Sir Alex Ferguson has returned to Manchester United as the club’s chief executive, Richard Arnold, sought counsel from the iconic Old Trafford manager.
Arnold has formed a think-tank comprised of Ferguson, former CEO David Gill, legendary United captain Bryan Robson, and current football director John Murtough to draw on their collective experience on all parts of the club.
It will give Ferguson more power at Old Trafford than he has since leaving as manager nearly a decade ago.
The five men’s lunch meeting at Carrington on Tuesday, which coincided with Cristiano Ronaldo’s return to the training field for talks, is said to be the first in a series of regular meetings.
Although Ferguson and Gill have stayed on United’s football board as non-executive directors since leaving their posts in 2013, it has been viewed as mostly symbolic, with former United chief executive Ed Woodward preferring to do things his way.
Ferguson, according to Sportsmail, would welcome the opportunity to have more say at United after only being consulted on a couple of occasions by then-manager Ole Gunnar Solskjaer.
The Scot, who is now 80 years old and has recovered from a life-threatening brain haemorrhage in 2018, can no longer play an active role at United.
However, Arnold, who took over for Woodward in February, recognizes the value of utilizing Ferguson’s immense football expertise, having won a historic 38 titles during his 26-and-a-half years in charge at Old Trafford.
Gill was a significant component in that achievement throughout his 16-year tenure at United, including a decade as chief executive, but despite his stature in the game, he has been a peripheral character at the club in recent years.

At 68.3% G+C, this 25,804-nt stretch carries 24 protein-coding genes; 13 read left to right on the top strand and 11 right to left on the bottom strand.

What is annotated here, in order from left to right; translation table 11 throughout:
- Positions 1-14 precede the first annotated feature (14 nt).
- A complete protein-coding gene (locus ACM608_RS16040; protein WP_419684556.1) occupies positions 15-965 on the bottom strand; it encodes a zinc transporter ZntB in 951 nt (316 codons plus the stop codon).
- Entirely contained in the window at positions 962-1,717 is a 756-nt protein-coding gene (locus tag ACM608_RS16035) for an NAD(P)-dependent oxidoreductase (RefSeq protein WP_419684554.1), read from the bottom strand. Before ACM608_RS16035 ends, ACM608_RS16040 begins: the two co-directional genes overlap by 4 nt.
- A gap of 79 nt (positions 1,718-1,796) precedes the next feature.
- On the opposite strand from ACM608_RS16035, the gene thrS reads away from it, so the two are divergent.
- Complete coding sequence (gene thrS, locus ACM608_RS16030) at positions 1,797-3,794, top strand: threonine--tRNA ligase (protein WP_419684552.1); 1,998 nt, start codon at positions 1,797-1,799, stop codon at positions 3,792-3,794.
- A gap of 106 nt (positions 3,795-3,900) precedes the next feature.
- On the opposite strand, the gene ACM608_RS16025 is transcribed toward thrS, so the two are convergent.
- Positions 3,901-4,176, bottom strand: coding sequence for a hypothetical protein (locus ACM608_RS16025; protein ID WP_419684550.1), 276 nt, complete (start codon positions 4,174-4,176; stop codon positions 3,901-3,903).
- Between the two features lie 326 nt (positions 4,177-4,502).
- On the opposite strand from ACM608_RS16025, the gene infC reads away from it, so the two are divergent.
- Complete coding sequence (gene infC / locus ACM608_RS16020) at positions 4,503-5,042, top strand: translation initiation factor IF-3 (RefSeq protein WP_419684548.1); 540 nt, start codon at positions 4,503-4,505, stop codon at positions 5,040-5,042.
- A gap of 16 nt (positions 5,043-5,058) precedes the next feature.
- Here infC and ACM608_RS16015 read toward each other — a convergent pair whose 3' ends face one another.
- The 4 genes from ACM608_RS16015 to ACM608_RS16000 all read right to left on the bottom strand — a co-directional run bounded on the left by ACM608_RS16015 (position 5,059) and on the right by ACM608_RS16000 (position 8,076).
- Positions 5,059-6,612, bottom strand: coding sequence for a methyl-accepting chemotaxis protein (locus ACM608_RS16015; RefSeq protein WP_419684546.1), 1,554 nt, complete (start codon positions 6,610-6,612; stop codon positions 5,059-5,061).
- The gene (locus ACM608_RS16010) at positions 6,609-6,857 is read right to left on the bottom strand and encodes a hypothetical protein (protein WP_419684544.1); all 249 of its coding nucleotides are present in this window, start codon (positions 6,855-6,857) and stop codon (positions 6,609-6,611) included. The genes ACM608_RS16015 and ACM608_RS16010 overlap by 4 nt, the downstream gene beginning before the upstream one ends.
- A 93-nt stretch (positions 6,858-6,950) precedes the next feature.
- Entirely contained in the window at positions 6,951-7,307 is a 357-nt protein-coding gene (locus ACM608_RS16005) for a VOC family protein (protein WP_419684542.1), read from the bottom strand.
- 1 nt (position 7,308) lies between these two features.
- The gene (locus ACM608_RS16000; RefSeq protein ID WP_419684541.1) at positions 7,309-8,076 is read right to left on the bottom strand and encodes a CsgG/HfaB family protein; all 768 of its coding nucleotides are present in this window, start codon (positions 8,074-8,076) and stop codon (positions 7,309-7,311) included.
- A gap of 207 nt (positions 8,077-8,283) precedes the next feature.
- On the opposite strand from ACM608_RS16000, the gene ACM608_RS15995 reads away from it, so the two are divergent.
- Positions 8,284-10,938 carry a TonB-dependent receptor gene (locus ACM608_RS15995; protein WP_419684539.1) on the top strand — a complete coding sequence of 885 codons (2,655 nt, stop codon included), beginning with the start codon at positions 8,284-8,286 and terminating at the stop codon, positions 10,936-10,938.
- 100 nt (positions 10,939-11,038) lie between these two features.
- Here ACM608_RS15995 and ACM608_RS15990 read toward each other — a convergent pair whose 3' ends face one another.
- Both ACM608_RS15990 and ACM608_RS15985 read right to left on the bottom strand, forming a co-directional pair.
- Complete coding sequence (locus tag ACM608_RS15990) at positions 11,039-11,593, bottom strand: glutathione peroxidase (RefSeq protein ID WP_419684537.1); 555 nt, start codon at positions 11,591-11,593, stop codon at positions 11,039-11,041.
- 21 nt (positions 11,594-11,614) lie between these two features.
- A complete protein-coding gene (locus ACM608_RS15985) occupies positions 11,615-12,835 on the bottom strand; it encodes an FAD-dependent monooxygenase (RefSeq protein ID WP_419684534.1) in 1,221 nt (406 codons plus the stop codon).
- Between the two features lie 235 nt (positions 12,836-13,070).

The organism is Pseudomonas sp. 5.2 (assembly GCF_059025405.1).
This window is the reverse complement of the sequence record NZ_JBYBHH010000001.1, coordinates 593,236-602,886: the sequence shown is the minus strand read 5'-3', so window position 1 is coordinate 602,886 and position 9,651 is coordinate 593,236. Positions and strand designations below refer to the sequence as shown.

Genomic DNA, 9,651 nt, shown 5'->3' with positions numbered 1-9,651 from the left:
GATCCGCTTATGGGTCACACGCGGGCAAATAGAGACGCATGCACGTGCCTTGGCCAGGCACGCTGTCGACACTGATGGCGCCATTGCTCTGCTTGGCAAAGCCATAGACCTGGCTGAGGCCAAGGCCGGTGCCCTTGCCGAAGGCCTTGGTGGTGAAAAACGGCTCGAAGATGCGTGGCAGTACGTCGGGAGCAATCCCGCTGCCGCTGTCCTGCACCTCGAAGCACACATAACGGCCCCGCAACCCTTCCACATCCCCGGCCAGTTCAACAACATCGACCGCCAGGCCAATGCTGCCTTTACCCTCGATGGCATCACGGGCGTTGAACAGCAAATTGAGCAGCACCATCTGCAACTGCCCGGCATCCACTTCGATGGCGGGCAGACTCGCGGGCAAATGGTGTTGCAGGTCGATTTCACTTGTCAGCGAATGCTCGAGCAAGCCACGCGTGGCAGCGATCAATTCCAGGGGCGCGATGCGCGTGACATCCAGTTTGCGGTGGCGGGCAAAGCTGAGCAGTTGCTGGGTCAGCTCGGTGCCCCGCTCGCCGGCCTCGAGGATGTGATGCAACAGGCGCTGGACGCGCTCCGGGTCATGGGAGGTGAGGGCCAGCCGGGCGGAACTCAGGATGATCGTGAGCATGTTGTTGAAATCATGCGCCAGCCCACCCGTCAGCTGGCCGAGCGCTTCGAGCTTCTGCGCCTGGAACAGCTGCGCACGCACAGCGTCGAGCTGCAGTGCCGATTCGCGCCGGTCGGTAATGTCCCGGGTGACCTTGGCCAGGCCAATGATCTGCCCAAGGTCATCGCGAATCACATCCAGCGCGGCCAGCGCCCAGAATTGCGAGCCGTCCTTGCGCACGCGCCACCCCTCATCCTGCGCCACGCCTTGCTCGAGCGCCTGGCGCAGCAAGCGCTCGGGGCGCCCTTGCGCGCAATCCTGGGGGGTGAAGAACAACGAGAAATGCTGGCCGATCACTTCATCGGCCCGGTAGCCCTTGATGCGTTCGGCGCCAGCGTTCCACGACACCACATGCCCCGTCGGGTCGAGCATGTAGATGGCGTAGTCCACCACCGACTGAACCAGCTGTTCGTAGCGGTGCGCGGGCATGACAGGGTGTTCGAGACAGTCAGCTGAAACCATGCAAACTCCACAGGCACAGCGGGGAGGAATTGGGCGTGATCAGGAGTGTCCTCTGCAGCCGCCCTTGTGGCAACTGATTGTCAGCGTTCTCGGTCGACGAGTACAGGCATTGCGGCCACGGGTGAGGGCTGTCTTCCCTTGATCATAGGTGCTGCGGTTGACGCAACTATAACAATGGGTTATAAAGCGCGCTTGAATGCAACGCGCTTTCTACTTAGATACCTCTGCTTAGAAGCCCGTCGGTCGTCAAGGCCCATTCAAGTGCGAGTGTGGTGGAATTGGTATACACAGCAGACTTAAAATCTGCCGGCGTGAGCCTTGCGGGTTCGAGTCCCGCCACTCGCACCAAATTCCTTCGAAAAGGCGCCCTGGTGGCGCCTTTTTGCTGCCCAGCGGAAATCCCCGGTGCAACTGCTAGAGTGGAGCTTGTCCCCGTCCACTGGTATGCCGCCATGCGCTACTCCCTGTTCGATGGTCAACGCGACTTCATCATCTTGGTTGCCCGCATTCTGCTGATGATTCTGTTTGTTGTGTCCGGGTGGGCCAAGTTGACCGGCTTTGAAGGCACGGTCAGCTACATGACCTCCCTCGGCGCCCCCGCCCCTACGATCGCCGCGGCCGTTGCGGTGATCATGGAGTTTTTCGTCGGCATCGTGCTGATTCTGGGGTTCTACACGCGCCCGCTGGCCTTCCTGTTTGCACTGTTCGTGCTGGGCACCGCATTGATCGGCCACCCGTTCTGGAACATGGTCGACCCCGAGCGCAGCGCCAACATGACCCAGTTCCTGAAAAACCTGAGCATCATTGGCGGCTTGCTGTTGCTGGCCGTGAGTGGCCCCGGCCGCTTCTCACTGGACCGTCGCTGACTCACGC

Gill, 64, is a member of UEFA’s executive committee, treasurer of European football’s governing body, and chairman of both the finance and pay committees.
Robson is regarded as a United legend and, like Ferguson, serves as an ambassador for the club.
The three individuals are expected to advise Arnold on a variety of problems, including the renovation of Old Trafford and Carrington, as well as the club’s connection with its fans.
It will undoubtedly include football issues, though they will be careful not to step on Murtough’s toes.
Ferguson spoke to Ronaldo when the player and his agency met with Arnold on Tuesday, although it was only a brief conversation when the player addressed his old manager.
According to club sources, their meeting was just coincidental because Ferguson’s lunch meeting had been scheduled for some time.
However, it is believed that the venue was changed to Carrington so Arnold could meet with Ronaldo and Mendes.
And having Ferguson in the building, who persuaded Ronaldo to remain an extra year at United in 2008, would have been another wise decision by Arnold.